“My advice is for you to get on the phone and call someone who believes in you and loves you who will pay this fine for you.” That’s counsel Luther Town Prosecutor Brent Coldiron gives those who come to court before the judge takes the bench to preside over the day’s docket.
“He’s a very strict judge,” he tells them. “I’ve rarely seen him reduce a fine or accept a payment plan.” Coldiron also tells those who’ve either come to fight a ticket, get it reduced or ask for a trial, that he rarely loses. Coldiron represents the Town or Police Department when someone disputes their citation.
During’s Luther’s municipal court last Wednesday, many took the “probation” option and paid their ticket and an additional $188 probation fee. If their record stays clean for six months, their record (and insurance) is not affected. Others pleaded guilty or no contest. There were more than ten persons on the docket who didn’t bother to pay their fine on time or come to court, Judge Haynes ordered a “bench warrant” for them that could lead to their arrest, and an additional $344 fine.
Is there a topic that gets us more fired up than getting a ticket? Bring up the subject sitting in the stands at the game, at the local restaurants or on social media, and most everyone has a story riddled with outrage, whether or not we admit we were speeding, running the stop sign, or driving under the influence.
Tickets hurt us in our wallets.
And that’s the idea, according to Judge Stephen Haynes. At Luther’s court held twice a month, His Honor reminds those gathered that they are there to be punished for breaking the law, not to be extended credit.
“We live in such a credit society; this is not the grocery store, or where you come to make a payment on a debt. Court is where you pay a penalty for violations of the law,” he told the Luther Register, noting he neither writes the laws nor sets the fine schedule. Haynes demands you pay the fine the day it’s due, or go to jail.
“It’s unusual that I ever truly send someone to jail. Those who truly cannot pay, don’t run that risk,” he said. Recently, a father tried to get a Christmas Day ticket reduced. He explained to the judge and the prosecutor that he was speeding to rescue his daughter who was in an abusive relationship with a boyfriend who was threatening to burn down their house. He said he couldn’t afford the fines nor the points against his driving record.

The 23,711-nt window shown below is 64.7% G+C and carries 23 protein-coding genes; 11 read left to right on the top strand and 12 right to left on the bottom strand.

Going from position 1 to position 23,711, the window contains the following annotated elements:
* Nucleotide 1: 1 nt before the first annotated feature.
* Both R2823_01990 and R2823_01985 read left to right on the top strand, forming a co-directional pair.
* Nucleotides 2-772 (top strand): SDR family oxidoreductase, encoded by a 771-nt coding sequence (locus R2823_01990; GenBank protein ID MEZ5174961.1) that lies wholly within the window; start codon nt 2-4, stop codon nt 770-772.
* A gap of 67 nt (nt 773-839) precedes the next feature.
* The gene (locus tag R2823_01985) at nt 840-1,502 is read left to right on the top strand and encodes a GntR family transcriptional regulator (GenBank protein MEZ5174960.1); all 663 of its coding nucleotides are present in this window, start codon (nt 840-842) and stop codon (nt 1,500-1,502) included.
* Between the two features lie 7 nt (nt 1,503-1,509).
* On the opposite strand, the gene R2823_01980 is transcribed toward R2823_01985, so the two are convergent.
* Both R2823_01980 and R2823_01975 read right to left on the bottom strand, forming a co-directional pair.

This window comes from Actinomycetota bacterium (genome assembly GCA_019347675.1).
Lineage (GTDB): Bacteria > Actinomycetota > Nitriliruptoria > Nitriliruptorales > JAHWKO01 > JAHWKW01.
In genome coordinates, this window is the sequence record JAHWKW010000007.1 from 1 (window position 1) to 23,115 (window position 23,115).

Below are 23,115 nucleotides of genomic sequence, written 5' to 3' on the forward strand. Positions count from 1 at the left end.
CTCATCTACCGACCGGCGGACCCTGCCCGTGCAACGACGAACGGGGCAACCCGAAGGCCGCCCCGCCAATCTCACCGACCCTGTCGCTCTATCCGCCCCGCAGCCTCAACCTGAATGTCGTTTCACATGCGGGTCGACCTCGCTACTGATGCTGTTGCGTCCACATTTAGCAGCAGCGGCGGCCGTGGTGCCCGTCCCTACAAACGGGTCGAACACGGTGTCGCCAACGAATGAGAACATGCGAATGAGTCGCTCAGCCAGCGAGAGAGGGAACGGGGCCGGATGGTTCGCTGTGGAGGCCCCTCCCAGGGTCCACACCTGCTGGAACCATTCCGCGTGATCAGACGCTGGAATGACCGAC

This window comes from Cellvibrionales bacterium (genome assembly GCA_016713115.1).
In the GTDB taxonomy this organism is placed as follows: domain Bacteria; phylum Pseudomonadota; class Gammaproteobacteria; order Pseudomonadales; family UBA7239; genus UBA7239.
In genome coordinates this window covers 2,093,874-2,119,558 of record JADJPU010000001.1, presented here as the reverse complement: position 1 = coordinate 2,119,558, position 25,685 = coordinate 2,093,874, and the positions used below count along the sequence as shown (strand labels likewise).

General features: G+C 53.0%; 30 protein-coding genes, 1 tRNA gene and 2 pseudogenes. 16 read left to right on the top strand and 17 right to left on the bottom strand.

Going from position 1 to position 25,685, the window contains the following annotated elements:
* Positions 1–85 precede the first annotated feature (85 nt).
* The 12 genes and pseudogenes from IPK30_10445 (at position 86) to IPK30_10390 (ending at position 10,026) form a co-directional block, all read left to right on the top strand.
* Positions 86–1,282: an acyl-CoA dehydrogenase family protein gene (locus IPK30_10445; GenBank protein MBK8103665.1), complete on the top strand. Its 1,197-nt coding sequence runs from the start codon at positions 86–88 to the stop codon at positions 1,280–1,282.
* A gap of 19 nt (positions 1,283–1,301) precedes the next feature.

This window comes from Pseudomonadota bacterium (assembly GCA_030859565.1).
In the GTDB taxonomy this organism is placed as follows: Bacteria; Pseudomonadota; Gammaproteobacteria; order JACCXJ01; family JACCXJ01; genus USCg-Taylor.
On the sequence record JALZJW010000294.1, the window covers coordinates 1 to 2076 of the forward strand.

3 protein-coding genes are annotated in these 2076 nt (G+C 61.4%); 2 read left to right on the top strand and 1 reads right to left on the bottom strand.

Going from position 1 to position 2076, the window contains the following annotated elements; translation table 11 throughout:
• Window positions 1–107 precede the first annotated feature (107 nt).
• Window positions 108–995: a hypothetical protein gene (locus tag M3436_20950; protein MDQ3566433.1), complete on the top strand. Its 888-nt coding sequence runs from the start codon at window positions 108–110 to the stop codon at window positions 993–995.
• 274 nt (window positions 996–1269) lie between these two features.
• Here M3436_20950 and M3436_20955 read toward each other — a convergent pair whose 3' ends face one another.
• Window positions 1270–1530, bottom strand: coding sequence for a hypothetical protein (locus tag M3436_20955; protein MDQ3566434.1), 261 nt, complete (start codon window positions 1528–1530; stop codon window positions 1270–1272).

Coldiron told him to get on the phone to find the money, which was found after the man’s wife called a family member. The judge also lectured the man about the dangers of speeding and admonished him for not calling the authorities to help in the volatile situation. The daughter who spoke to the court on her dad’s behalf, later murmered an expletive as she exited the courtroom, disappointed in the process.
The Town Board of Trustees sets the bond schedule and recently updated it. Click here for the fines, and all of the fees that go to the state, the court and for technology.
These days, a speeding ticket going from one – ten miles over the limit costs $248 with fines and fees.
But the Town is offering a grace period of reducing fees and costs to tackle a backlog of citations.
Until February 10, the Town offers an “Amnesty Program.” The program doesn’t forgive tickets, but strikes some fines and fees, including “failure to appear” and bench warrants.
Court Clerk Minnie Moore says she doesn’t know how many outstanding tickets the town has, but she has some that date back to 2002. She says if anyone has an old ticket, and will call or go online to pay the original fine, the Town will forgive all additional fees except for $50. So the amnesty program allows one to pay a ticket and a $50 fee. If a driver’s license has been suspended for not paying a fine, the Luther amnesty program could help get it reinstated.
Moore spends the day before municipal court calling all of those appearing on the docket. She leaves a lot of voice mail messages with a gentle reminder. For those she does reach, she says she hears many stories of folks who say they can’t pay. But she listens and understands. She said she won’t tell anyone what to do with their money, but encourages them to take care of their tickets.
Until February 10, the amnesty program will help those with outstanding citations to resolve them at a reduced cost.
The Luther Police Department reported to the Town Board they wrote 45 citations for the month of November. The December report given to the Board lists 76 citations were issued, and four warnings.